It’s a well-known fact that most Canadians carry some level of household debt, and the amount of which we are carrying has reached yet another record high last year. However, an urban legend still continues to perpetuate through the generations that claim if you hold out long enough, your debts will eventually be forgotten and forgiven. So what’s the actual truth behind this?

The idea that debt can and will disappear if ignored for a long enough period seemly stems from the fact that there is a statute of limitations on debt, and in many cases old debts can eventually disappear off of credit records, however don’t let this fool you into thinking that this means the debt is gone and forgiven. If you have any outstanding debts or liabilities, you will continue to owe until that debt is paid, whether it is within your lifetime, or in some cases even after death as well.

The statute of limitations on debts

The statute of limitations on debts only applies to unsecured debt such as credit cards and does not apply to secured debts such as mortgages or loans backed by property, taxes, student loans, spousal support, etc. Also, this statute only prevents creditors and collection agencies from taking a debtor to court, after a certain amount of time has elapsed (in Alberta the statute of limitations is 2 years). The purpose of taking the debtor to court would be to ultimately reclaim the amount owed to the creditor, and get the required authorization to garnish wages if need be.debt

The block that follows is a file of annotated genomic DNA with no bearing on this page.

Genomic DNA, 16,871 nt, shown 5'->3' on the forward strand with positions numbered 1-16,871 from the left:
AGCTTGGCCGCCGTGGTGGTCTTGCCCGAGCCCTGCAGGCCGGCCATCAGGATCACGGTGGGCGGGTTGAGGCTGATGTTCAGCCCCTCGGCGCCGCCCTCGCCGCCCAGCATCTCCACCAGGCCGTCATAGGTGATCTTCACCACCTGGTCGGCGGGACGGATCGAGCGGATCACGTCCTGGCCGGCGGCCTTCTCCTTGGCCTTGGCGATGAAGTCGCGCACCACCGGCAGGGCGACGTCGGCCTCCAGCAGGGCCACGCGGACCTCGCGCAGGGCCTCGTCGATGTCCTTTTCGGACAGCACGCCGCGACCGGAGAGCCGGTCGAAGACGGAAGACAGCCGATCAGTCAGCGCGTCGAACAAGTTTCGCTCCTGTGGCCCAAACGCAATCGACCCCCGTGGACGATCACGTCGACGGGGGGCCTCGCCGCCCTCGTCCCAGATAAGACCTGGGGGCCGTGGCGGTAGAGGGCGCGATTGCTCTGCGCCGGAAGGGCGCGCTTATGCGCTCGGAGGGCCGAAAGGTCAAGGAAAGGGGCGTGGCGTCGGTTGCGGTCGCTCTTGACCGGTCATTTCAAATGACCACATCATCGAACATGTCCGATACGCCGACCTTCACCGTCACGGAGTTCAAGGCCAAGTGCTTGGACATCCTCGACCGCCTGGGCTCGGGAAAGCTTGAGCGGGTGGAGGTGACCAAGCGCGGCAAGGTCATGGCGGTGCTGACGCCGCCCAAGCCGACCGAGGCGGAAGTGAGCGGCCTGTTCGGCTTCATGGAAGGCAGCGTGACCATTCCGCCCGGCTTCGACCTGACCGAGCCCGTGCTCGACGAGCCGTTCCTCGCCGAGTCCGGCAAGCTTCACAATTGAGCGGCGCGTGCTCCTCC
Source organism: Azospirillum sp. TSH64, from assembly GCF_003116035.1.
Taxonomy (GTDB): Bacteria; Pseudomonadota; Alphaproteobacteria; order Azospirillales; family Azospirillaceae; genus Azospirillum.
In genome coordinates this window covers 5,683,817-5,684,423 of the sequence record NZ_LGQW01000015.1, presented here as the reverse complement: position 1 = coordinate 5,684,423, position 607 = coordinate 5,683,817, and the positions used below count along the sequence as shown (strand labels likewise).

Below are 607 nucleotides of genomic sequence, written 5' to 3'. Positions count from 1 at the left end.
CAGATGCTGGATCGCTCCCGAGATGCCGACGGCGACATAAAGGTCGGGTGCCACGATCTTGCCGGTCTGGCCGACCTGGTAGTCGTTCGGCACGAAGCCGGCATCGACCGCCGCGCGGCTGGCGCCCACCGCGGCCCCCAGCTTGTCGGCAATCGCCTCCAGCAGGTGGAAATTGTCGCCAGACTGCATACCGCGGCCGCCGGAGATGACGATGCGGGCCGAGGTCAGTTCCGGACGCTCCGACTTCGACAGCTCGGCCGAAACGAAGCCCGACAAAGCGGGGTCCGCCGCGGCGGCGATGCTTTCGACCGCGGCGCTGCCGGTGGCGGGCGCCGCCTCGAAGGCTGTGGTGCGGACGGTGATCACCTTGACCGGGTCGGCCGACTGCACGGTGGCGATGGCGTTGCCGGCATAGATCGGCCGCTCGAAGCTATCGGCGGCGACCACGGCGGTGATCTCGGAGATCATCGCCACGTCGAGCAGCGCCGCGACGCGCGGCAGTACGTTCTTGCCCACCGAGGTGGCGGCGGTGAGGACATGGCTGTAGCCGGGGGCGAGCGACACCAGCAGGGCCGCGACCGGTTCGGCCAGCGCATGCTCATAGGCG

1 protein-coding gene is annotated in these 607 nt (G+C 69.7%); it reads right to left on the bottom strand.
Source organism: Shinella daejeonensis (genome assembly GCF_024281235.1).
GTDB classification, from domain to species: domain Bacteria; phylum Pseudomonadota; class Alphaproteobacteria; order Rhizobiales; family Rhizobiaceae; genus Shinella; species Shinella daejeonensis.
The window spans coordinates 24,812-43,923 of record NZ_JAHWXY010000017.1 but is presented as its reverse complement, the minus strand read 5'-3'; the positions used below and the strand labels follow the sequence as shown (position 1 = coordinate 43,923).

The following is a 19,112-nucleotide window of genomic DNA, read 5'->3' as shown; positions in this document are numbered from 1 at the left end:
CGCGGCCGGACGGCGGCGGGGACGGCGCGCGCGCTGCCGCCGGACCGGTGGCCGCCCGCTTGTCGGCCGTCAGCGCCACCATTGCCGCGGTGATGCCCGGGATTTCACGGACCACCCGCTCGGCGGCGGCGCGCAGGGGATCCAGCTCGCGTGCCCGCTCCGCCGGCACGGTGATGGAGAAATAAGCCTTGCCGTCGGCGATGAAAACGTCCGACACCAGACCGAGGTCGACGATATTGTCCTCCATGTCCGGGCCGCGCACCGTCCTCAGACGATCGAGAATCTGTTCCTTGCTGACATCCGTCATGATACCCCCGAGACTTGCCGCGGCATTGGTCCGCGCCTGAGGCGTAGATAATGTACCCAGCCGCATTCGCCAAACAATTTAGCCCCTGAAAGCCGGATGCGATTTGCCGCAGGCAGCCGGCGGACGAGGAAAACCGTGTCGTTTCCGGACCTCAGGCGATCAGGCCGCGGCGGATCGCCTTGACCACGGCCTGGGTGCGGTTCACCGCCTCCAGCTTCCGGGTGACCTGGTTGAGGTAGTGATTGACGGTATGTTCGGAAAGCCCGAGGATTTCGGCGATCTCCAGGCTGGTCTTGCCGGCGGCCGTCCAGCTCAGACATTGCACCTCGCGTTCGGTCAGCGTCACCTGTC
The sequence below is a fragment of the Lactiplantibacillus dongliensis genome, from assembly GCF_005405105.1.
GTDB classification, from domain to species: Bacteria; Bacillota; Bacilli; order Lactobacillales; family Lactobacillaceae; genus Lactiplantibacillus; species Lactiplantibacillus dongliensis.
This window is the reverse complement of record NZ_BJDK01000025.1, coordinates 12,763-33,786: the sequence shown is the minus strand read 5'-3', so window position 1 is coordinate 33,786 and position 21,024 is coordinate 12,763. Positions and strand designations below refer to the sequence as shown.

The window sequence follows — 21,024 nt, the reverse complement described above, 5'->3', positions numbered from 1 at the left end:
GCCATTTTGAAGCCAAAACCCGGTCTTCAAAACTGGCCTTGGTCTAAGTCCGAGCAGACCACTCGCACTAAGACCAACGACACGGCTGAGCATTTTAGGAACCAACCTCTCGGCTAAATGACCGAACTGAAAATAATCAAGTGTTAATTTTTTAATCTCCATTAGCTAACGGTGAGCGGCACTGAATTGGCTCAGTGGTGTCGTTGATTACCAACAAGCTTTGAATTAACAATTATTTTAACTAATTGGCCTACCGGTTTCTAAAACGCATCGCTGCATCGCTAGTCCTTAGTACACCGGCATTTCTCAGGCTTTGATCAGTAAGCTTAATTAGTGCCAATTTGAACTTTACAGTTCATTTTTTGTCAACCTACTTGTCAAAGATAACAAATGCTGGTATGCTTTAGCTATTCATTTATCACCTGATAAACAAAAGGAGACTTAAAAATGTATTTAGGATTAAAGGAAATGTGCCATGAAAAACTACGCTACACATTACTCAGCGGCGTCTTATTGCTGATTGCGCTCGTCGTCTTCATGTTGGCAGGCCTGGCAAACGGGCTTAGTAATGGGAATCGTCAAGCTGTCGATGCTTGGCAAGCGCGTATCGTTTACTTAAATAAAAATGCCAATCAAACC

After the statute of limitations has passed, a creditor may not be able to take you to court, but this does not prevent them from still doing everything they can to collect. This includes the continual hounding, harassment, and threats until the debt is paid out and/or negotiated. This also includes old debts once thought to be long forgotten about.

Even after death, your debts can live on. Unsecured debts are typically written off as a loss after you die, however, your spouse and family will be responsible for picking up the tab or sell off the assets on any outstanding balances on any secured debt such as your mortgage or car loan. If you owe money to the CRA, they can stake a claim to your estate, which will reduce the amount of inheritance available to your survivors.

Handling your debt

If you are struggling with debts, especially those that are impacting your ability to keep up with your mortgage payments, please contact us to see what options you may have to help you better manage your finances and help rid you of the stress of lingering debts.